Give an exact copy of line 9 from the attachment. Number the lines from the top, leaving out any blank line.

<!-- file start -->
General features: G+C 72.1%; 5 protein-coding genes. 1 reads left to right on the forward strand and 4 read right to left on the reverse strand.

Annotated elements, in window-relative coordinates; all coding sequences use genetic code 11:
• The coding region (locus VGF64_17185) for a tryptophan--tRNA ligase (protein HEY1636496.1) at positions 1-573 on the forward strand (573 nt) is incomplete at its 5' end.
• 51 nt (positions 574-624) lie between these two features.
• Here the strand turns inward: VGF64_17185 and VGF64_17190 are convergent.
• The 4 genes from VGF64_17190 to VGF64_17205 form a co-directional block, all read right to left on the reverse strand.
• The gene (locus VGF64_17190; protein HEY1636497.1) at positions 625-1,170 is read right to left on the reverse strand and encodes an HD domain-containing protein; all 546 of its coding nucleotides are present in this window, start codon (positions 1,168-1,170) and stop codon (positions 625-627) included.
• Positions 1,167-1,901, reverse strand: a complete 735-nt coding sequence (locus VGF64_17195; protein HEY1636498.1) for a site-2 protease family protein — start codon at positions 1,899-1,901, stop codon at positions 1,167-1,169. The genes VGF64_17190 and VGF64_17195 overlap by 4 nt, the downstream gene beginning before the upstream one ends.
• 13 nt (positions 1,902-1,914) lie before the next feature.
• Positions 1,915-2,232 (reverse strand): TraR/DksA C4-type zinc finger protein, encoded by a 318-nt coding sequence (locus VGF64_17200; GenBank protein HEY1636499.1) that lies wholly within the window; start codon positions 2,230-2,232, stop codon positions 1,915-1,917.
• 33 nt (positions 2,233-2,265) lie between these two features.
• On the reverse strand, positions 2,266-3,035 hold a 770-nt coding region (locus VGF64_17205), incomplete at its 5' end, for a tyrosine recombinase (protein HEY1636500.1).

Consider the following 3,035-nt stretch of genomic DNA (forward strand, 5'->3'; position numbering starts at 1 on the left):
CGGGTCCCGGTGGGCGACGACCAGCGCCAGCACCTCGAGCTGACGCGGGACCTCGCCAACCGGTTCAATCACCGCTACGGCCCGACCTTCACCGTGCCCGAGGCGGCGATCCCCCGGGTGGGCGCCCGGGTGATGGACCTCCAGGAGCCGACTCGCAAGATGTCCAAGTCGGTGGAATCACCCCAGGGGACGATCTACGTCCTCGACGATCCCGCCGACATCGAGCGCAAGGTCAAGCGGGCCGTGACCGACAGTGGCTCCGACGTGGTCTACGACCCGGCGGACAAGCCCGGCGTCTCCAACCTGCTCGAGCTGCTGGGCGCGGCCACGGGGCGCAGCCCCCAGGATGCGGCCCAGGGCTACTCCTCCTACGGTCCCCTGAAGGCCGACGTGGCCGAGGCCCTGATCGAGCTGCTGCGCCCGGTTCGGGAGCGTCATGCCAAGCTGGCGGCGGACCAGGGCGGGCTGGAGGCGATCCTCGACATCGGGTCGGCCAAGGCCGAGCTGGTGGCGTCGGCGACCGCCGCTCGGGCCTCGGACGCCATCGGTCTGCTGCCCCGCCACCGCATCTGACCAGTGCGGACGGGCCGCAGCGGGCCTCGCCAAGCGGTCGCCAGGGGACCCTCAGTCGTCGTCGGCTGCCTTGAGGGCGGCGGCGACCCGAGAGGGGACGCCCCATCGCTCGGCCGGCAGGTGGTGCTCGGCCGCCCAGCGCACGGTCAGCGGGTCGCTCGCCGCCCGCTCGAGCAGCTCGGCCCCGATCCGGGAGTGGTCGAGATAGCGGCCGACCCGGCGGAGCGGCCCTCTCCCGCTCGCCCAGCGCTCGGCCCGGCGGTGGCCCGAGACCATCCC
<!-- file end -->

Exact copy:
• 13 nt (positions 1,902-1,914) lie before the next feature.